- Let the meat rest for about 10 minutes before slicing or serving to allow the moisture in the meat to redistribute throughout the pork chop.
A simple zesty grilled pork chop marinade produces great flavor and insures your meat is tender and juicy.
- 4 (6-8 ounce) pork chops, either boneless or bone-in—look for chops that are at least 3/4”-1” thick
- 1 tablespoon lemon zest (zest from 1 lemon)
- 3 tablespoons lemon juice (juice from 1 lemon)
- 1 tablespoon Worcestershire sauce
- 2 tablespoons Dijon mustard
- 3 tablespoons brown sugar
- 2 garlic cloves minced
- 1 teaspoon dried oregano
- 1/2 teaspoon black pepper
- 1/4 teaspoon chili powder
- 1/3 cup olive oil
- In a zip-close gallon size bag, combine lemon zest, lemon juice, Worcestershire sauce, Dijon mustard, brown sugar, mince garlic, dried oregano, pepper, chili powder and olive oil. Seal bag and using your fingers smush the bag until all the ingredients are combined.
- Add the pork chops and massage the bag so the marinade covers the meat. Place the zip close bags in the refrigerator and allow the pork chops to marinate for overnight or at least 6 hours an up to 24 hours.
- When ready to cook the pork chops, remove them from the marinade and pat the meat well on all sides to remove the surface moisture.
- Lightly oil the grates and preheat the grill or grill pan to medium-high heat (375°F)
- Place pork chops on grill and cook for 3-4 minutes (rotate each pork chop 90° after 2 minutes to get the cross hatch grill mark.
- Flip the pork chops over and continue cooking for another 3 minutes on the other side.
- Reduce the grill temperature to medium low and continue to cook until the internal temperature of each chop reaches 145°F,. Depending on the thickness of the meat and the grill conditions this could take anywhere between 6-15 more minutes). If using a grill pan, once you achieve grill marks, move the grill pan into a preheated 325°F oven and cook until the pork chops reach an internal temperature of 145°F.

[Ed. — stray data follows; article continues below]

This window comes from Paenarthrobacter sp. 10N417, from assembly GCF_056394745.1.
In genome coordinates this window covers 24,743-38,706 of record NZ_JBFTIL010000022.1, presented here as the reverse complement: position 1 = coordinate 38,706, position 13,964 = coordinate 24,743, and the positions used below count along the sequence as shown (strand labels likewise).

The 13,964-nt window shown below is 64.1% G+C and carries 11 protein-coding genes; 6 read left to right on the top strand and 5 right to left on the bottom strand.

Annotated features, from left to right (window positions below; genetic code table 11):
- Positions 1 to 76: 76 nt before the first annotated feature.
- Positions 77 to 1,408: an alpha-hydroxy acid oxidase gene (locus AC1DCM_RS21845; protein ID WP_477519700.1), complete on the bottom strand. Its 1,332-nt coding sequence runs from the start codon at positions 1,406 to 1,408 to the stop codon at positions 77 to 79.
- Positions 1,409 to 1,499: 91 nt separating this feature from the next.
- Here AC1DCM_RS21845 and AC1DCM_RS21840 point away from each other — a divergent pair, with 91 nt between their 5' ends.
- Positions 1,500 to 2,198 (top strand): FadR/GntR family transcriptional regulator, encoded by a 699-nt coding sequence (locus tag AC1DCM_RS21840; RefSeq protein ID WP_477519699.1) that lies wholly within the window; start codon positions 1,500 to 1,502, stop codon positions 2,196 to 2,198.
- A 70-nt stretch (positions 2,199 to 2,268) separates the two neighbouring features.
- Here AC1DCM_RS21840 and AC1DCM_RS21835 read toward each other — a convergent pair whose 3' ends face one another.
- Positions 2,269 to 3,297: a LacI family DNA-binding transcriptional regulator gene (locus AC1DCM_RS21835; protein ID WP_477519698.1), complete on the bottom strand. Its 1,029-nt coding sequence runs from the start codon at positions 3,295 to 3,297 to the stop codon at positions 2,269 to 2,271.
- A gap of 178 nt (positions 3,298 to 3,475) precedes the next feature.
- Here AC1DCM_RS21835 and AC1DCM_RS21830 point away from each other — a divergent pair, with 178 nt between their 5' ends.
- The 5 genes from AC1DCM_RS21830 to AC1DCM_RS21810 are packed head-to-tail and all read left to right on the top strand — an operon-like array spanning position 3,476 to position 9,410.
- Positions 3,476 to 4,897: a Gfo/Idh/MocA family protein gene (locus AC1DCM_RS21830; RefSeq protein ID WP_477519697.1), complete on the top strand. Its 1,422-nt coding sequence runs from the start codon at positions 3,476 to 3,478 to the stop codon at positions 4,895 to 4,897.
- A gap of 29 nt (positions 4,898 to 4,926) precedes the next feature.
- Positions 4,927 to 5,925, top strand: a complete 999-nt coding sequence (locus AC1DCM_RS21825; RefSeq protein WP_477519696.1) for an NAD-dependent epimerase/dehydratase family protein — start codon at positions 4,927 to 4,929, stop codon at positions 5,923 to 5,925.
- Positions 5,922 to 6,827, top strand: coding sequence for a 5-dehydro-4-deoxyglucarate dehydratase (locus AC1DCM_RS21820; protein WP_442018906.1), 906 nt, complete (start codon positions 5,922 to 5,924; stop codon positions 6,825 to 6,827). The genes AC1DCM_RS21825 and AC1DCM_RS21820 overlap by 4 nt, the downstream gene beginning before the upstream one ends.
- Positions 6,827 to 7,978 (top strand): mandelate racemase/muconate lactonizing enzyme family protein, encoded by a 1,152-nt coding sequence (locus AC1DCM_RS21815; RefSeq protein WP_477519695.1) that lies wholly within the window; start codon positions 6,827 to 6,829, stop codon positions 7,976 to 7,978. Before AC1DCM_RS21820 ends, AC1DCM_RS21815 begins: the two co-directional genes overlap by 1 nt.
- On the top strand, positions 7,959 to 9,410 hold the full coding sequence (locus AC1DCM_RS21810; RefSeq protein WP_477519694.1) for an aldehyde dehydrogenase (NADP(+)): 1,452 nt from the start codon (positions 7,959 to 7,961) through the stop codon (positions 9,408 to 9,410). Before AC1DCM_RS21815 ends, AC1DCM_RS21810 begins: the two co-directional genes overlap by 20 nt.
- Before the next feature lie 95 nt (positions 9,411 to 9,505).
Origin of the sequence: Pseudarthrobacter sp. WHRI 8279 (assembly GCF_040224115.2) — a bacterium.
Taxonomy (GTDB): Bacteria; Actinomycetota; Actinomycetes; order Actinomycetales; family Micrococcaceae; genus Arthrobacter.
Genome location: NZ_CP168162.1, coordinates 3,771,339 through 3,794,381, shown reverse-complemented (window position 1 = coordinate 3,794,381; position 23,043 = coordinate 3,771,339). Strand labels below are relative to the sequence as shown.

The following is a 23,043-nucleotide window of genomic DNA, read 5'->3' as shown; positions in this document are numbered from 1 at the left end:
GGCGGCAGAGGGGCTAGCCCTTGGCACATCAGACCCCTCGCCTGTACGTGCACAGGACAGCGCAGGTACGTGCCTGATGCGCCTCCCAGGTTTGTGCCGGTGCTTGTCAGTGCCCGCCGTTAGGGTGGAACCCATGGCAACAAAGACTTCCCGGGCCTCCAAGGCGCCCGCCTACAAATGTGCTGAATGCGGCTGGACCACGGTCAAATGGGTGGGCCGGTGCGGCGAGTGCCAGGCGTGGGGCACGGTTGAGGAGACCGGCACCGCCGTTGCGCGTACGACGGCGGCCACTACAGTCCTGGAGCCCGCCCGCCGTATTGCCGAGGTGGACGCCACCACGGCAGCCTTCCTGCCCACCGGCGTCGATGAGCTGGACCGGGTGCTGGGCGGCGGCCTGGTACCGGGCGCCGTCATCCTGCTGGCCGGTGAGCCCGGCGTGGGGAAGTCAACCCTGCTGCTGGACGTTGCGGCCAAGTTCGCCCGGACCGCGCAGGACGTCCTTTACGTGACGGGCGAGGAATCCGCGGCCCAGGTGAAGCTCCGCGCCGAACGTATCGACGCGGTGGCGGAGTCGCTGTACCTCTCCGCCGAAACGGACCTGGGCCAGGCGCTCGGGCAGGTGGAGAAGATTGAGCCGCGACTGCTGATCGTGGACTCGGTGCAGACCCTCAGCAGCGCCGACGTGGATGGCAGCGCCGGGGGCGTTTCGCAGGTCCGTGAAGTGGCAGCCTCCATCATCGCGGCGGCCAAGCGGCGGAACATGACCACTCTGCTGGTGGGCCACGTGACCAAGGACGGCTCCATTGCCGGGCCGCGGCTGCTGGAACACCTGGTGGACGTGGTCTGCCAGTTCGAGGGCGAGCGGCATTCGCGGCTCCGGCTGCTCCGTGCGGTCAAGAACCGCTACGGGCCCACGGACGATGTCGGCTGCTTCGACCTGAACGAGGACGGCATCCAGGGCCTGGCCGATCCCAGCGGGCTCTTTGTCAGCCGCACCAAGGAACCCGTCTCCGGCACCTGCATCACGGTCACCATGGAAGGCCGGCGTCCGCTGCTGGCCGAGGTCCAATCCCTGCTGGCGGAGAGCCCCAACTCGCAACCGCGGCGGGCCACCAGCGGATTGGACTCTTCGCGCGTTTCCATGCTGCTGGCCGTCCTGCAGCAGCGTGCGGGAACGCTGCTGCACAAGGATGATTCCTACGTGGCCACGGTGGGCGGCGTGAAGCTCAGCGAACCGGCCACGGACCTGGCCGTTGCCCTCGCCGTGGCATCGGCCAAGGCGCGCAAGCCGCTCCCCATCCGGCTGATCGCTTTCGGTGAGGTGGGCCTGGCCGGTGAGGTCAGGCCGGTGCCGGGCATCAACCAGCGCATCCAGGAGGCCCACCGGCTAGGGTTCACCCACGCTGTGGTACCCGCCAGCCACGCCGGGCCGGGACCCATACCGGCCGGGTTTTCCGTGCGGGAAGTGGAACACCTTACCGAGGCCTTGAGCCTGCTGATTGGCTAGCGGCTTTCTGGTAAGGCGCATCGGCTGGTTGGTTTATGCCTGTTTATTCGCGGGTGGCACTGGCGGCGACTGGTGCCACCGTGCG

- Remove the pork chops from the grill or grill pan and let rest for 10 minutes.
- Garnish with fresh parsley and serve. If you want to add a kick, sprinkle a pinch of crushed red pepper flakes on meat while it rests.
Even 1 hour of marinating will improve the flavor and juiciness of the pork, the longer the marinate time (up to 24-36 hours) the better the marinade can penetrate the meat and boost the flavor. Longer marinating times can break down the meat fibers and make the flesh mushy, for a more in-depth discussion, check out this post.
For food safety, always refrigerate meat while it is marinating.
Take the time to pat the pork well before cooking. This helps the meat immediately start to sear as soon as it touches the heat, rather than steaming as the high temperature evaporates the surface liquid on the pork chops before beginning to sear.
Keywords: pork marinade, pork chop primer
What to Serve with Zesty Pork Chops